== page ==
Spend some free time outside.
If it is winter then by-golly suck it up and bundle up.
You have hats and mittens for a reason.
Get your hands dirty.
When was the last time you touched soil?
When was the last time you bent down and watched a worm squiggle, or an ant carry a bit of food back home?
When was the last time you walked barefoot? Felt grass between your toes?
Stopped and looked up to admire the glory that is the night sky?
Have you ever noticed that the faster a pigeon, or a chicken walks, the faster it’s head moves?
Did you know that cows have best friends?
That pigs are as smart as dogs?
Did you know that when a cat purrs near you, the vibrations of the purr have shown to have healing effects? That petting a cat lowers your heart rate and blood pressure?
Did you know that trees have a complex system of communication through their roots? That young trees will divert water to older trees in times of drought?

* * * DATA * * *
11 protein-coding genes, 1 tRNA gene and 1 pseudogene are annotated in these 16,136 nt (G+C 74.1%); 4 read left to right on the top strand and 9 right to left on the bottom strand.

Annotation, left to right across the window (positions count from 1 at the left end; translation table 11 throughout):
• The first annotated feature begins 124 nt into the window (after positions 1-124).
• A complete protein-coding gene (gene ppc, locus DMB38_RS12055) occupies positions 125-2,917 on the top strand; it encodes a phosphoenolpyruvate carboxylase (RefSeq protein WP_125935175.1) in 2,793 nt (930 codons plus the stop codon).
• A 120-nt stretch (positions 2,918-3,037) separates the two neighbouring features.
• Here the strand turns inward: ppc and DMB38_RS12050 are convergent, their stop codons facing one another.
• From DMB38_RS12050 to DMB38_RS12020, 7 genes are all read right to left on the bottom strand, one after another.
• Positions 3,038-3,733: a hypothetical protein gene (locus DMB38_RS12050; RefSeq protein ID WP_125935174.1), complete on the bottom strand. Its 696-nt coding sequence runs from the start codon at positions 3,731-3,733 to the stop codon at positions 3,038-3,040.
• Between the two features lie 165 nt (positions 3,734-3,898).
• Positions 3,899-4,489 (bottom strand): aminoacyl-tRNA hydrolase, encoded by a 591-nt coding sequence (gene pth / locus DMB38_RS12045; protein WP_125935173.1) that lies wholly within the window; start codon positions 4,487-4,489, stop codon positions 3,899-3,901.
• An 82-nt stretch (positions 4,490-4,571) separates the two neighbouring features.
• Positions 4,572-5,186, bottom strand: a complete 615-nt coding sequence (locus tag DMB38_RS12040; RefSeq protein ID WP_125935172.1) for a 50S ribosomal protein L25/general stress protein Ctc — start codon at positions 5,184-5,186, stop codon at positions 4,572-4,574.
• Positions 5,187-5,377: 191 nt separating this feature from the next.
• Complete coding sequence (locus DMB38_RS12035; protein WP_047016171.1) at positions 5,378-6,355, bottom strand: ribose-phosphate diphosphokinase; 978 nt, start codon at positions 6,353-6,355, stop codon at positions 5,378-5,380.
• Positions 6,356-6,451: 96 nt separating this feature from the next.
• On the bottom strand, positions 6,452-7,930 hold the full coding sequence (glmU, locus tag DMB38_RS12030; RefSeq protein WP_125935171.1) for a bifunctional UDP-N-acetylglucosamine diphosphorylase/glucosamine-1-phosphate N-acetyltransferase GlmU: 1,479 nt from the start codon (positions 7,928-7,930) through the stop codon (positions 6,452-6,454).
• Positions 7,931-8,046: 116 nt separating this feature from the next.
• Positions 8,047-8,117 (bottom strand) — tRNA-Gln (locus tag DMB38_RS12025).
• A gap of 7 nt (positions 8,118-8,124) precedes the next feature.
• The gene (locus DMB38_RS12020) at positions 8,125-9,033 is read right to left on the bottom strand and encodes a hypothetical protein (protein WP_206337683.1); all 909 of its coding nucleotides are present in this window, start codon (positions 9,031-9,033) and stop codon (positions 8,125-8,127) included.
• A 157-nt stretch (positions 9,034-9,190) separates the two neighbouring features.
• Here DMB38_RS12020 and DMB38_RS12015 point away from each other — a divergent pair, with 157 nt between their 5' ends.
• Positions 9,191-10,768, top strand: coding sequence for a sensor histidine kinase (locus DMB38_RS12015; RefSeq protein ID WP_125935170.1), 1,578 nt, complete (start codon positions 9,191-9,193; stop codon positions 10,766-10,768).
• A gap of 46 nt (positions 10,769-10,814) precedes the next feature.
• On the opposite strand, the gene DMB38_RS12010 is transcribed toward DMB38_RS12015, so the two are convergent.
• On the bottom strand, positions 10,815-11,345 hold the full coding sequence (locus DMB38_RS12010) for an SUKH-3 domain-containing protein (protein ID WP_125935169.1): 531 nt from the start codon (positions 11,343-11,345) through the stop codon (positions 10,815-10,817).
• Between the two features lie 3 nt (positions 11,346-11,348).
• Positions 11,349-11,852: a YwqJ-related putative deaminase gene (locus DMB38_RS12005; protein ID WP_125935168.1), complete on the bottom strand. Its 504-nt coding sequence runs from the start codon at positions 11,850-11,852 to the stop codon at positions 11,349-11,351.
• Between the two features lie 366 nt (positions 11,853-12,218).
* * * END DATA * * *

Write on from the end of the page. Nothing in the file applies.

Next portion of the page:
We live in a fantastic world my friends.
I am pleading with you to admire God’s handiwork as if it is precious.
As if it is the last time you will ever experience it.
Maybe if you see it’s beauty and take joy in how lovely and amusing it is, then you will feel more motivated to take care of it.
As far as ways you can better take care of creation and tread more lightly on this Earth, I have printed out little things you can do every day. It’s on recycled paper I might add.
Take them home.
Commit them to memory. Try to do at least one a day.
I believe in a merciful, creator God and for that I have hope for our world.
And that hope allows me to continue to try and everyday say yes to God’s call to take care of the Earth.